Cleric tries to ease tensions with Kurds (INDEPENDENT UK) SHAMAL AQRAWI ERBIL, Iraq 04/27/12)
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Iraqi cleric Muqtada al-Sadr visited the president of the autonomous
northern Kurdistan region yesterday seeking to ease tensions between
Baghdad and the Kurds that have threatened the coalition government.
The central government and the Kurdish region have long-running
disputes over political autonomy, oil rights and contested
territories, and ties have been further strained by a recent clash
over oil exports.
Sadr, a Shia cleric who led uprisings against the US before American
forces withdrew last December, is an influential player in government
after his bloc´s support of Iraqi Prime Minister Nouri al-Maliki
helped secure al-Maliki´s position.
On his first visit to the Kurdish region, Sadr called for dialogue
between all government factions and presented 18 points, including
one on oil, on which he said all parties needed to agree. "The oil of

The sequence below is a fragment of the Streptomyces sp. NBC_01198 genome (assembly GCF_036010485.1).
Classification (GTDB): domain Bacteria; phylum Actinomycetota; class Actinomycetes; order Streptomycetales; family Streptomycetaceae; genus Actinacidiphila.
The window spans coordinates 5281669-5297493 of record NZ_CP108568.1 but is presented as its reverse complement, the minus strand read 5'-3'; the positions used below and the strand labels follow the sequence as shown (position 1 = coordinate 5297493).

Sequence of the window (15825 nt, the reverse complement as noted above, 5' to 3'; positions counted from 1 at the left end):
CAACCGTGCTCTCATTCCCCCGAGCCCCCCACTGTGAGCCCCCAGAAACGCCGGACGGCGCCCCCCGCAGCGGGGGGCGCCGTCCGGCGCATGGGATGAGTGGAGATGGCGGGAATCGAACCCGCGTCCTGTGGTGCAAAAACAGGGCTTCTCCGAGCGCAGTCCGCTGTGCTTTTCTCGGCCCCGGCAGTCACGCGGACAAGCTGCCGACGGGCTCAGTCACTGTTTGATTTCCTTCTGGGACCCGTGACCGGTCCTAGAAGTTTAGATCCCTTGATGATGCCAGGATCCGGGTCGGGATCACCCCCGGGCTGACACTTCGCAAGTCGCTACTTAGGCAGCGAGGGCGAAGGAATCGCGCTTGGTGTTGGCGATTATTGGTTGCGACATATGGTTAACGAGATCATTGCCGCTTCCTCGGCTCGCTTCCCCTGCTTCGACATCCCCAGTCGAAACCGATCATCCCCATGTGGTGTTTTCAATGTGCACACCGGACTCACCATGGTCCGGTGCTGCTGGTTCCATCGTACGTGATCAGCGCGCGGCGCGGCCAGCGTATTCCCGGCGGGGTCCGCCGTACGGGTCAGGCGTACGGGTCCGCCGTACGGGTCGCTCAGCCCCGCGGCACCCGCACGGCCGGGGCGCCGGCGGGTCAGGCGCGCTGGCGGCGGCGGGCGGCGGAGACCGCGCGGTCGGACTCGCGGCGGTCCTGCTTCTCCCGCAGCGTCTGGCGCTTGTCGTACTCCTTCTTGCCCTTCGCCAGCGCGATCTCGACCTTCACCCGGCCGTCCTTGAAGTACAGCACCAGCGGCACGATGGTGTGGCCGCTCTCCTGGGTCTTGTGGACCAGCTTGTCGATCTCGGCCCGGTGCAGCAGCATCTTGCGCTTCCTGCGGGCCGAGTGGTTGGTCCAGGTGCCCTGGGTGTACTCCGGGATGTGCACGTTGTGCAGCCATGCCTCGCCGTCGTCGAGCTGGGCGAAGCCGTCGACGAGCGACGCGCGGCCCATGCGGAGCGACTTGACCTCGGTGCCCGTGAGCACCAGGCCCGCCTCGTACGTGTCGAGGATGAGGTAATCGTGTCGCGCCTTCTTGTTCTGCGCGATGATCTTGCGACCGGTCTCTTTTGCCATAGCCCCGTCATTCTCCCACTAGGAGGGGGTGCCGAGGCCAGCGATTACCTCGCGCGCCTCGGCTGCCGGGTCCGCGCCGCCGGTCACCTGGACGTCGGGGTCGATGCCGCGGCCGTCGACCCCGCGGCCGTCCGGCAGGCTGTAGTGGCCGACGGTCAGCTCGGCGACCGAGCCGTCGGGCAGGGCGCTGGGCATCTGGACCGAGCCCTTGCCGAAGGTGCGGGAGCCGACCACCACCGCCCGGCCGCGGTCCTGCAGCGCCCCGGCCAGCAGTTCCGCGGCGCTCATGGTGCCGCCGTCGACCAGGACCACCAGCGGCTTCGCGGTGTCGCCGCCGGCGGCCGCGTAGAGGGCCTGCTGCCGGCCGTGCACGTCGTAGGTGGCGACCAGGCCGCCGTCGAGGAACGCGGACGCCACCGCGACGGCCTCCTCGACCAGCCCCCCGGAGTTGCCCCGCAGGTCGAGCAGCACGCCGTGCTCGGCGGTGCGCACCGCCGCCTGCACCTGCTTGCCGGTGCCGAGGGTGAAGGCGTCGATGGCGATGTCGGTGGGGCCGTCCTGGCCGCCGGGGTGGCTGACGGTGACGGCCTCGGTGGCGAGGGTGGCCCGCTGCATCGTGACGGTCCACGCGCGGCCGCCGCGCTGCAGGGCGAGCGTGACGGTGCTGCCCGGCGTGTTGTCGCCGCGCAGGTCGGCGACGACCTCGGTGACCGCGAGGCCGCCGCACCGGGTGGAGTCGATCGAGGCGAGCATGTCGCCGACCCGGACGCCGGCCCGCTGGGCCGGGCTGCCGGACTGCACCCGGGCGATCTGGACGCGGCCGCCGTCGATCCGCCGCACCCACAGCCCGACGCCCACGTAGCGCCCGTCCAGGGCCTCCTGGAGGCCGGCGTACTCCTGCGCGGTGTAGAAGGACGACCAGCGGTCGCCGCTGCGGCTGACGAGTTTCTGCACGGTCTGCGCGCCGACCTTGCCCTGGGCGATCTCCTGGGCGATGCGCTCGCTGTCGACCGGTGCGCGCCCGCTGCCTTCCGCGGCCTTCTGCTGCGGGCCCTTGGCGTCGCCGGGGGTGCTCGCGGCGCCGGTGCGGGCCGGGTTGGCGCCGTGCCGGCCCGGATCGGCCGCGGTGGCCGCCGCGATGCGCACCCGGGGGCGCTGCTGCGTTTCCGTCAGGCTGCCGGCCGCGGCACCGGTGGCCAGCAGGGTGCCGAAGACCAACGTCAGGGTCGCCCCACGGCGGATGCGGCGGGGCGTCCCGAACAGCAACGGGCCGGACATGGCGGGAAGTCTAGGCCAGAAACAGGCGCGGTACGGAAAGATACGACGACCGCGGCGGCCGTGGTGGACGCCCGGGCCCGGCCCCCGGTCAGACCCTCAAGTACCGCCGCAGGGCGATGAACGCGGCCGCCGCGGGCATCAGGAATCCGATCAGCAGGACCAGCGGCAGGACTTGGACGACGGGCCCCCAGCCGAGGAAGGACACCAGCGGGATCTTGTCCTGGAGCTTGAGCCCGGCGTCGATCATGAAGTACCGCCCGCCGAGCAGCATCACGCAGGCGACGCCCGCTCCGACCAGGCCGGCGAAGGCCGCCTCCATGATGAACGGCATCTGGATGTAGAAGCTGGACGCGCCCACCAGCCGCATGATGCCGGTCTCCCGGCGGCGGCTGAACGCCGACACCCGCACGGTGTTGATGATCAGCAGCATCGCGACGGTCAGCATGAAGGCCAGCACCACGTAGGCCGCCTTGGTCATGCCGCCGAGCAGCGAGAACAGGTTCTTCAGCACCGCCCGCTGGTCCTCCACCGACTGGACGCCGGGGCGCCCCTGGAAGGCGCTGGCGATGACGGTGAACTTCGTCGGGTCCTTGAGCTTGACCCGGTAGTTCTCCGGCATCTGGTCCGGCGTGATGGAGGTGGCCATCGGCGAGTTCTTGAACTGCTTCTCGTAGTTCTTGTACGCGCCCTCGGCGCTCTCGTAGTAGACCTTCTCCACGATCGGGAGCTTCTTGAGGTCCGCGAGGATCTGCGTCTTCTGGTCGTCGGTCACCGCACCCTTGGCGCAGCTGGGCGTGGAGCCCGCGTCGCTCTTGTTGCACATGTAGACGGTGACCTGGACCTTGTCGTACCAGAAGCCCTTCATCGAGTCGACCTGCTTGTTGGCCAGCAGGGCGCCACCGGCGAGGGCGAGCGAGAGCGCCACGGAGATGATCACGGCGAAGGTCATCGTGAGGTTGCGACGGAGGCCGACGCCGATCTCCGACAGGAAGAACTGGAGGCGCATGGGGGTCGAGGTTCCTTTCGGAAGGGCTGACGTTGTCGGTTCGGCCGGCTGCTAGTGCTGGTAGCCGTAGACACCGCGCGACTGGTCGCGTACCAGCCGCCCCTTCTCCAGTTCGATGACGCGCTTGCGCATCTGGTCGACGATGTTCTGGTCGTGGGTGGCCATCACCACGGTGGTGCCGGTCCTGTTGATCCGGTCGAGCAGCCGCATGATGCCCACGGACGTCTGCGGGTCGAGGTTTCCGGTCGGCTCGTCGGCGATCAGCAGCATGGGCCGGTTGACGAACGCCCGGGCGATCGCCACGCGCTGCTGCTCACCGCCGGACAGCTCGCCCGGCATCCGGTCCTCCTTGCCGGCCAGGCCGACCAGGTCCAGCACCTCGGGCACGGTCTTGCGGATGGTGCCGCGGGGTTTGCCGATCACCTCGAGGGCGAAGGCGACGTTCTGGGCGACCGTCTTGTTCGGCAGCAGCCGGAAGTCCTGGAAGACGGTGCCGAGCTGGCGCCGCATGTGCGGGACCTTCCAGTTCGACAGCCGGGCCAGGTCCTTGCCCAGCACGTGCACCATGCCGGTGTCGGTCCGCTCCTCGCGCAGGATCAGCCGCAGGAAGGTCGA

Iraq is for the people and no one has a right to claim it for
himself," he said.
Ties between the Kurdistan Regional Government (KRG) and Baghdad were
strained last October when US oil giant Exxon Mobil signed a deal to
develop oilfields in the north, an agreement the central government
deemed illegal because it says it has control over Iraq´s oil exports.
The rift between Erbil and Baghdad widened further this month when
the KRG said it was halting oil exports from the region because
companies operating there were not being paid by Baghdad.
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